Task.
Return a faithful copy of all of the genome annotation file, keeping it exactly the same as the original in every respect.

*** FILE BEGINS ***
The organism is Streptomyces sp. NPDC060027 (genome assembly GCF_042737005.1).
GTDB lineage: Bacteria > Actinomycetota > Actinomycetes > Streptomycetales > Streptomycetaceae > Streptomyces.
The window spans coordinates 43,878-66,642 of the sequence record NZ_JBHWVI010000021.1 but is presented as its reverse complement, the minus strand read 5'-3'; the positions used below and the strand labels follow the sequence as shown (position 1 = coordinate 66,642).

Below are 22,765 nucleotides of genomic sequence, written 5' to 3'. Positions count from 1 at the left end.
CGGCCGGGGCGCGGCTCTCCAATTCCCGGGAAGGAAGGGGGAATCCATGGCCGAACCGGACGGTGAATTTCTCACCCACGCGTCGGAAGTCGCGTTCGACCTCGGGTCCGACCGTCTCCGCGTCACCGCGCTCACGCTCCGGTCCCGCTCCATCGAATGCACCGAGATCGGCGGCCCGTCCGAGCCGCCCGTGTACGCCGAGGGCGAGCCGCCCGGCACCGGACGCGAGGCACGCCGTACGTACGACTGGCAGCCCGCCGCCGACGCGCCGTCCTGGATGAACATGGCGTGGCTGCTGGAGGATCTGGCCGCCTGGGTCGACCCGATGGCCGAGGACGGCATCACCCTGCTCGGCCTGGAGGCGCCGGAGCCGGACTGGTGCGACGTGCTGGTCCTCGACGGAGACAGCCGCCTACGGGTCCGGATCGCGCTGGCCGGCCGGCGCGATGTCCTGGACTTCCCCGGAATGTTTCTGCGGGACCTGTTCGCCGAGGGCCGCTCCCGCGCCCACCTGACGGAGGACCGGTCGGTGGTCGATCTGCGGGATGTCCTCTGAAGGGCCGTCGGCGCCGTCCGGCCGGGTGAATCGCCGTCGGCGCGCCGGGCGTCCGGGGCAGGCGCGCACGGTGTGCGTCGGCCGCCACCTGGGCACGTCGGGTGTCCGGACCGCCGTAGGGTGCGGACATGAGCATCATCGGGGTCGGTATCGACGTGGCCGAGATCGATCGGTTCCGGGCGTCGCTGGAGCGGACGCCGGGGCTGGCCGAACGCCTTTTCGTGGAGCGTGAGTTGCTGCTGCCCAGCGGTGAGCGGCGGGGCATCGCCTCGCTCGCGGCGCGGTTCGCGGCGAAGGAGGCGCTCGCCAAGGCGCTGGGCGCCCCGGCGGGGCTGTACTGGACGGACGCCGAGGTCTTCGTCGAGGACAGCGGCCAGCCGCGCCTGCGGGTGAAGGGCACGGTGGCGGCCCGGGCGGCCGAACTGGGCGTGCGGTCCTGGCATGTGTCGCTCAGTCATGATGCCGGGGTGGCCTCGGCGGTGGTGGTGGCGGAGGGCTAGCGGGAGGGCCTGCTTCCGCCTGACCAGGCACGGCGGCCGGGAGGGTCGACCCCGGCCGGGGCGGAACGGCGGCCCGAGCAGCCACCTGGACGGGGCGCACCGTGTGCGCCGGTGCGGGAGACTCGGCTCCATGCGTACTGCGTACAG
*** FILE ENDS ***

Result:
The organism is Streptomyces sp. NPDC060027 (genome assembly GCF_042737005.1).
GTDB lineage: Bacteria > Actinomycetota > Actinomycetes > Streptomycetales > Streptomycetaceae > Streptomyces.
The window spans coordinates 43,878-66,642 of the sequence record NZ_JBHWVI010000021.1 but is presented as its reverse complement, the minus strand read 5'-3'; the positions used below and the strand labels follow the sequence as shown (position 1 = coordinate 66,642).

Below are 22,765 nucleotides of genomic sequence, written 5' to 3'. Positions count from 1 at the left end.
CGGCCGGGGCGCGGCTCTCCAATTCCCGGGAAGGAAGGGGGAATCCATGGCCGAACCGGACGGTGAATTTCTCACCCACGCGTCGGAAGTCGCGTTCGACCTCGGGTCCGACCGTCTCCGCGTCACCGCGCTCACGCTCCGGTCCCGCTCCATCGAATGCACCGAGATCGGCGGCCCGTCCGAGCCGCCCGTGTACGCCGAGGGCGAGCCGCCCGGCACCGGACGCGAGGCACGCCGTACGTACGACTGGCAGCCCGCCGCCGACGCGCCGTCCTGGATGAACATGGCGTGGCTGCTGGAGGATCTGGCCGCCTGGGTCGACCCGATGGCCGAGGACGGCATCACCCTGCTCGGCCTGGAGGCGCCGGAGCCGGACTGGTGCGACGTGCTGGTCCTCGACGGAGACAGCCGCCTACGGGTCCGGATCGCGCTGGCCGGCCGGCGCGATGTCCTGGACTTCCCCGGAATGTTTCTGCGGGACCTGTTCGCCGAGGGCCGCTCCCGCGCCCACCTGACGGAGGACCGGTCGGTGGTCGATCTGCGGGATGTCCTCTGAAGGGCCGTCGGCGCCGTCCGGCCGGGTGAATCGCCGTCGGCGCGCCGGGCGTCCGGGGCAGGCGCGCACGGTGTGCGTCGGCCGCCACCTGGGCACGTCGGGTGTCCGGACCGCCGTAGGGTGCGGACATGAGCATCATCGGGGTCGGTATCGACGTGGCCGAGATCGATCGGTTCCGGGCGTCGCTGGAGCGGACGCCGGGGCTGGCCGAACGCCTTTTCGTGGAGCGTGAGTTGCTGCTGCCCAGCGGTGAGCGGCGGGGCATCGCCTCGCTCGCGGCGCGGTTCGCGGCGAAGGAGGCGCTCGCCAAGGCGCTGGGCGCCCCGGCGGGGCTGTACTGGACGGACGCCGAGGTCTTCGTCGAGGACAGCGGCCAGCCGCGCCTGCGGGTGAAGGGCACGGTGGCGGCCCGGGCGGCCGAACTGGGCGTGCGGTCCTGGCATGTGTCGCTCAGTCATGATGCCGGGGTGGCCTCGGCGGTGGTGGTGGCGGAGGGCTAGCGGGAGGGCCTGCTTCCGCCTGACCAGGCACGGCGGCCGGGAGGGTCGACCCCGGCCGGGGCGGAACGGCGGCCCGAGCAGCCACCTGGACGGGGCGCACCGTGTGCGCCGGTGCGGGAGACTCGGCTCCATGCGTACTGCGTACAG